Robust 3D tracking for robotic-assisted beating heart surgery.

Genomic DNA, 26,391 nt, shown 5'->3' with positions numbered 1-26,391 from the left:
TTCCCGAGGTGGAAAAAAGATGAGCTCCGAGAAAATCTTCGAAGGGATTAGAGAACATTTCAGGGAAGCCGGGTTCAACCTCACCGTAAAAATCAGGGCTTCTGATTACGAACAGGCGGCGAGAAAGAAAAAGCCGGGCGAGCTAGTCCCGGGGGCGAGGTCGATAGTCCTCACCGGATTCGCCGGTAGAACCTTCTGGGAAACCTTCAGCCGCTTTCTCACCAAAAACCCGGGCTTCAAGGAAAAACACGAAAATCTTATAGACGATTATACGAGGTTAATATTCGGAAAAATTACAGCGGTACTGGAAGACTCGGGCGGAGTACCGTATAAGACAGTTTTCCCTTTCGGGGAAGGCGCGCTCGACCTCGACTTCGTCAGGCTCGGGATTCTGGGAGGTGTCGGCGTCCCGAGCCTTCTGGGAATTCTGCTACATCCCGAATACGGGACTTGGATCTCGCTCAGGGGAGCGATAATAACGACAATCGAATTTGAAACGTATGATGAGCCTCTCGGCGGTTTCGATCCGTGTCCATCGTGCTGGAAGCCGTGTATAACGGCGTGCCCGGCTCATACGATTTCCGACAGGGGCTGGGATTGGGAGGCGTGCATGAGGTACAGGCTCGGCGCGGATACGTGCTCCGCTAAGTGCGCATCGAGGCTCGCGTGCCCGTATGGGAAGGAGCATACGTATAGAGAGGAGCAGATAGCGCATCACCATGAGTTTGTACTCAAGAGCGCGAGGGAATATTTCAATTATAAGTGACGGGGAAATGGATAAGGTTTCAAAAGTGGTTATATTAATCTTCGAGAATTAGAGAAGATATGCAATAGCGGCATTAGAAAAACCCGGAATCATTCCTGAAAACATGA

ABSTRACT The past decades have witnessed the notable development of minimally invasive surgery (MIS). The benefits of this modality of surgery for patients are numerous, shortening convalescence, reducing trauma and surgery costs. In this context, robotic assistance aims to make the surgical act more intuitive and safer. In the domain of cardiac MIS, heartbeat and respiration represent two important sources of disturbances. Even though miniaturized versions of heart stabilizers have been conceived for the MIS scenario, residual motion is still considerable and has to be manually canceled by the surgeon. Our work focuses on computer vision techniques for estimating the 3D motion of the heart relying solely on natural structures on the heart surface for active compensation of physiological motions. We have developed in  a visual tracking method for estimating the 3D deformation of a region of interest on the heart surface based on the visual feedback of a stereo endoscope. The method is robust to illumination variations and large tissue deformations (Fig. 1).